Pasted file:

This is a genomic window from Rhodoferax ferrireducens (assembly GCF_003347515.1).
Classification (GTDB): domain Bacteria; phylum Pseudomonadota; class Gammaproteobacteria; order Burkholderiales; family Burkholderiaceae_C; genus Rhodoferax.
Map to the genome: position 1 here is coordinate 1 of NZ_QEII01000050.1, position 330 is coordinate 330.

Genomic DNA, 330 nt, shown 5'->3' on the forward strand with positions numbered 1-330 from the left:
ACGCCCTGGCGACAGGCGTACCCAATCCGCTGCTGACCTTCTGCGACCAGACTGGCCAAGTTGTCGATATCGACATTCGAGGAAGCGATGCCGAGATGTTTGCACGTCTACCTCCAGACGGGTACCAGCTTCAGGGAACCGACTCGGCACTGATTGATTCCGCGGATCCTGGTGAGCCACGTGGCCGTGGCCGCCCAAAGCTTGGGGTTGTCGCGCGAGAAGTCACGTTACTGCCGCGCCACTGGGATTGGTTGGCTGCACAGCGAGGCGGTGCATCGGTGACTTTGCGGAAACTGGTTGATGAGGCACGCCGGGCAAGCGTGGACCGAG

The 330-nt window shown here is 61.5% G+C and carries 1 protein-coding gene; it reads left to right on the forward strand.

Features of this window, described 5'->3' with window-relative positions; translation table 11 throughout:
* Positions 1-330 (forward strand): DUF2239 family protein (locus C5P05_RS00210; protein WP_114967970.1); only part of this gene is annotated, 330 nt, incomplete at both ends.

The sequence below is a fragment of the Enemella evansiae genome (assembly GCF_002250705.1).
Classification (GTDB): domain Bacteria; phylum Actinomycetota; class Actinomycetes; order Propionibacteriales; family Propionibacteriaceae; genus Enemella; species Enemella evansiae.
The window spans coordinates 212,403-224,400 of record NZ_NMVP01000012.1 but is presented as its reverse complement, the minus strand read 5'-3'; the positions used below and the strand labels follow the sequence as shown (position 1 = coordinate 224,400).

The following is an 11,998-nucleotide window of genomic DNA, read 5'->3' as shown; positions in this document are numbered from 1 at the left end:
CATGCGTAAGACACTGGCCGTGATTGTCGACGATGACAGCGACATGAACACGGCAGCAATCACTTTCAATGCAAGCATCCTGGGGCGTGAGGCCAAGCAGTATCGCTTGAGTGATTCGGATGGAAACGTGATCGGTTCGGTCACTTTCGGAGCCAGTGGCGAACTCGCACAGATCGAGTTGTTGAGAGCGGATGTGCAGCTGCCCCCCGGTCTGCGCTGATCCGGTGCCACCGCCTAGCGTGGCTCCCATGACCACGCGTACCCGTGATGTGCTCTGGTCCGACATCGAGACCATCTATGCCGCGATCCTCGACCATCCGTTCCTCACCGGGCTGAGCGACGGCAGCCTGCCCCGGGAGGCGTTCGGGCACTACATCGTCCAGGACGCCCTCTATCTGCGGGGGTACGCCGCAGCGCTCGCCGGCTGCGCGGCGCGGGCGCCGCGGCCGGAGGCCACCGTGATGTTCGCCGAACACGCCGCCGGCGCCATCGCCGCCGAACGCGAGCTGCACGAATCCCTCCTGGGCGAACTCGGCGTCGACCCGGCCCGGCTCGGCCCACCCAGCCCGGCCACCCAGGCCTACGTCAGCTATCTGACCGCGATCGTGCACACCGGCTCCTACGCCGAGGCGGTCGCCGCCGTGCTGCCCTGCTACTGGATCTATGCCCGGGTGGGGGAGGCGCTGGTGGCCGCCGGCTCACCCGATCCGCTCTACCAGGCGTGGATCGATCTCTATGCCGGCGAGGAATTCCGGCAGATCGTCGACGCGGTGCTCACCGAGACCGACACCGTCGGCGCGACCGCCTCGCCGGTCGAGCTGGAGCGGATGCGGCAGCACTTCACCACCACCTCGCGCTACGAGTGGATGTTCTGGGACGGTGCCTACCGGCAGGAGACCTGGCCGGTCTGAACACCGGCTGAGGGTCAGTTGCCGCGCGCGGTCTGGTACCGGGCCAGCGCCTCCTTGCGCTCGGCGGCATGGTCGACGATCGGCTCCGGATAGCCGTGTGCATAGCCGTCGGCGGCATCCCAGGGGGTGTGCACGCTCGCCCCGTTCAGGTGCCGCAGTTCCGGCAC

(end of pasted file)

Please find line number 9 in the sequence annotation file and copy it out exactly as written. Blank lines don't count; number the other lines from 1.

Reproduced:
The sequence below is a fragment of the Enemella evansiae genome (assembly GCF_002250705.1).